The 2010 fall/winter Seoul Fashion Week kicked off last Friday on the largest scale in its 20-year history.
The Seoul Metropolitan Government, which is hosting the event, said the seven-day show will have events with 45 leading local designers - best represented by the internationally recognized Lie Sang-bong - and 12 fledgling designers. That is an increase from 43 and 11, respectively, at last season’s show in October.
In addition to these designers, 50 smaller, low-profile fashion brands have been given spaces in showrooms to display their lines throughout the event. These designers are hoping to clinch sales deals with domestic and overseas buyers through their separate presentations.
The design- and catchphrase-savvy city government has designated 2010 “the year of fostering global fashion brands” and has promised to help 10 outstanding participants showcase their works at Tranoi, the biggest trade show for the high-end fashion industry. The men’s collection will be shown in June at Tranoi and the women’s collection will be shown in October.
Every day from 11 a.m. till 8 p.m., models and local celebrities will take to the catwalks at two different venues in southern Seoul - Setec near the Hangyeoul Station on line No. 3 and Kring near Samseong Station on line No. 2. The “Generation Next” shows with 12 emerging designers will take place at Kring.
The first two days were dominated by the men’s collections. The opener was the D. Gnak by Kang. D line by designer Kang Dong-jun, who debuted in the Seoul Collection in October 2008. Kang said this season’s theme is masculinity, inspired by military uniforms.
Interpretations of battle gear have been widespread since last year and the influences seem to be still rolling, judging by previous global collections including the one in New York.
Other men’s collections included Songzio Homme by Song Zio, General Idea by Choi Bum-suk, Andy & Debb Homme by Kim Seok-won and Caruso by Chang Kwang-hyo. Lee Ju-yong, who owns the brand Resurrection, is one of the better known designers who showcased men’s collections. Her clothes have been worn by overseas pop stars such as Marilyn Manson, the Black Eyed Peas and even Lady Gaga.
Yesterday, the brand Jardin de Chouette by Kim Jae-hyun made its debut at Seoul Fashion Week. The brand, whose name means “the owl’s garden” was launched in 2005 and became popular across destination boutiques in Paris and Seoul with its signature owl logo.
Doii Paris by Lee Doii, noted for materializing classical and feminine qualities through unusual fabrics and embellishments, featured a girl walking into a magical forest like in a fairy tale.
Today, Steve J & Yoni P, Korean designers who have been featured at the London Collection since 2007, are having a presentation session for buyers in a separate showroom. Like 19 other leading designers, they will not have a runway show.
Fashion Week organizers say these presentations are meant for companies to “turn a maximized business result.”
The Miss Gee Collection by senior designer Gee Choon-hee will have a runway show in the afternoon.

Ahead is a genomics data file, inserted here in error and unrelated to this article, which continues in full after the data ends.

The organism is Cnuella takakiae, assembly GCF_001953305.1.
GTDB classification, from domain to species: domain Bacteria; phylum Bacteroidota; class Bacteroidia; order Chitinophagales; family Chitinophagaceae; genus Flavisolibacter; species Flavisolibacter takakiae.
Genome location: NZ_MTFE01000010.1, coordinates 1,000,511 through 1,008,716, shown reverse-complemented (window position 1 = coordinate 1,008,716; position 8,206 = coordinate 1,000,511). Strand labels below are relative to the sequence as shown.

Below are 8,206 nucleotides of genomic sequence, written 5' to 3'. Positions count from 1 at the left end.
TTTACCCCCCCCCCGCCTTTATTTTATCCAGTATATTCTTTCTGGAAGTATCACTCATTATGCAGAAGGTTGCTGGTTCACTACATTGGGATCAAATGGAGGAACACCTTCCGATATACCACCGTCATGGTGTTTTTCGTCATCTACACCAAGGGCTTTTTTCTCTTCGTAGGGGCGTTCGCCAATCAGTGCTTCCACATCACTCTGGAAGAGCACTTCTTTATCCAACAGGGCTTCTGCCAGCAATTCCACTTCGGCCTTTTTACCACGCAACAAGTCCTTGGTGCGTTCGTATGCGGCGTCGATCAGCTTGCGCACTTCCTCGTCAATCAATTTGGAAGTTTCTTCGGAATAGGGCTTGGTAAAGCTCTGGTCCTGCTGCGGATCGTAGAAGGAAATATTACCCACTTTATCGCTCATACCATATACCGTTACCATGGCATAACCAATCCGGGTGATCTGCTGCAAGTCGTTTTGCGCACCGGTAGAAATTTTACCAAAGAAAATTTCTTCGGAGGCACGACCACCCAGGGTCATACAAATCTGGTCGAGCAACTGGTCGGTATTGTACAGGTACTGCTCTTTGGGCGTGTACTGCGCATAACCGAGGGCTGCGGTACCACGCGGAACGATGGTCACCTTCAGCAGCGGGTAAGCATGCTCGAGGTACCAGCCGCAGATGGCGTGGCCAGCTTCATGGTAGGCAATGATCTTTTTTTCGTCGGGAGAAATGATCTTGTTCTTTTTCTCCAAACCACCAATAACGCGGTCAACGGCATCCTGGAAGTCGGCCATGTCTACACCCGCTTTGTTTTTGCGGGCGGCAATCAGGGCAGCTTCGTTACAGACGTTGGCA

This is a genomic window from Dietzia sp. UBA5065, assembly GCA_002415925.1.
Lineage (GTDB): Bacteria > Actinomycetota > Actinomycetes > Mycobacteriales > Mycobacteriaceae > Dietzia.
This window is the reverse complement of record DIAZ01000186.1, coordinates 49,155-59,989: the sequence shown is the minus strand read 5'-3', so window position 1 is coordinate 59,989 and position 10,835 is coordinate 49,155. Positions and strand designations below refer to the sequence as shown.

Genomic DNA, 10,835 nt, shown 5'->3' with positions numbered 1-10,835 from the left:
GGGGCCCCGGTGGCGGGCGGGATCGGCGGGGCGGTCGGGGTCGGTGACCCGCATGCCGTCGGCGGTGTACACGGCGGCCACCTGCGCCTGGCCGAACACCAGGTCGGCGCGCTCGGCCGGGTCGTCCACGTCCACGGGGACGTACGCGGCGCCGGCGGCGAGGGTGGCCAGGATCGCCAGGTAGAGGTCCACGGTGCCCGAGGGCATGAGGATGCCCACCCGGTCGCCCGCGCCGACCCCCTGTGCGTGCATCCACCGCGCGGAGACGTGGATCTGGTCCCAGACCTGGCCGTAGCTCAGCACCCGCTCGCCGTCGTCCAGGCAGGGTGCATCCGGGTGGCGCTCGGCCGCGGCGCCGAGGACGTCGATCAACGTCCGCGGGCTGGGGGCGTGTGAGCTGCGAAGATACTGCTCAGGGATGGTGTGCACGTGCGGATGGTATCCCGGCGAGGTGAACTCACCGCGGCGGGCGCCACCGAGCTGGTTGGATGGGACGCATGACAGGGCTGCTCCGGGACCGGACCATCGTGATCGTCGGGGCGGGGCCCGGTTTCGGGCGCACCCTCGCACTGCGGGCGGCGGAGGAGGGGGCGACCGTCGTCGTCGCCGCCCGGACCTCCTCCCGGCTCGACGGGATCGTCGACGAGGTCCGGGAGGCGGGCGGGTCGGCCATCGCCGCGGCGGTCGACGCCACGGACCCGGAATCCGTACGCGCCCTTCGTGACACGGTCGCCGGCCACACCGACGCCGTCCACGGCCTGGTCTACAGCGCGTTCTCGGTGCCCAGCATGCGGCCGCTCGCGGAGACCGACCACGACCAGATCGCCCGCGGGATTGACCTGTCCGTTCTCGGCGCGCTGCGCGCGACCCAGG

Tomorrow and Wednesday will focus on veterans. Tomorrow, Lie Sang-bong, who has been showing in Paris for in the past seven years and is recognized for adopting hangul, the Korean alphabet, patterns in his clothes, will have a presentation for buyers. Lie is expected to dress models in tiger patterns with what he calls the “Korean power shoulder,” as he did at Paris Fashion Week earlier this month. Others showing tomorrow include Ro Sung-un of Nosgun, Park Youn-soo, Moon Young-hee, Jin Te-ok and Park Hang-chi. Wednesday will showcase lines by Rubina, Shin Jang-kyoung and Sul Yun-hyoung, among others. Most of these designers have long been the fashion favorites of affluent older Korean women.
This will be the first time since the fall of 2007 that these senior designers, who belong to the Seoul Fashion Artists Association, the nation’s biggest and most powerful designer group with 11 figures, will show at Seoul Fashion Week.
SFAA’s history with Korean fashion is a long one. The association had been the very matrix of Seoul Fashion Week. It launched its collection in November 1990 and in its footsteps followed smaller designer groups such as the Korea Fashion Designer Association and New Wave in Seoul, which held their own collections in different periods.
In October 2000, the Seoul Metropolitan Government officially launched Seoul Fashion Week, but top designers were reluctant to join. In March 2003, at last, the SFAA, KFDA and NWS joined up, but the alliance didn’t last long. Reconciliations and breakups have repeated since then, as those groups pursued their own interests, according to fashion industry insiders.
Won Dae-yun, chairman of the Seoul Fashion Week Committee, expressed his hope earlier that the unification will last a while this time.
Seoul Fashion Week will close on Thursday with a show by Son Jung-wan. The designer whose jacket-skirt suit combinations have long been loved by brides-to-be and younger female office workers for their feminine qualities, said she will debut a few pieces of her homme collection, along with her existing female collection.